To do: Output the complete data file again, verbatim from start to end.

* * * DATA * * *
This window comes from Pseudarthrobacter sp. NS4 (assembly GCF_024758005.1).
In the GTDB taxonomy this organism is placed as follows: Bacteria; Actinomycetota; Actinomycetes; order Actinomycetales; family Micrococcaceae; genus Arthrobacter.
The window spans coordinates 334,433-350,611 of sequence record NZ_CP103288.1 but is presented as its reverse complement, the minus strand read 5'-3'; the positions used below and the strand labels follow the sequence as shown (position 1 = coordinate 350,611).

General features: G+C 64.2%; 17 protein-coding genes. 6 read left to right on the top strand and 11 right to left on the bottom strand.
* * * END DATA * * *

This window comes from Pseudarthrobacter sp. NS4 (assembly GCF_024758005.1).
In the GTDB taxonomy this organism is placed as follows: Bacteria; Actinomycetota; Actinomycetes; order Actinomycetales; family Micrococcaceae; genus Arthrobacter.
The window spans coordinates 334,433-350,611 of sequence record NZ_CP103288.1 but is presented as its reverse complement, the minus strand read 5'-3'; the positions used below and the strand labels follow the sequence as shown (position 1 = coordinate 350,611).

General features: G+C 64.2%; 17 protein-coding genes. 6 read left to right on the top strand and 11 right to left on the bottom strand.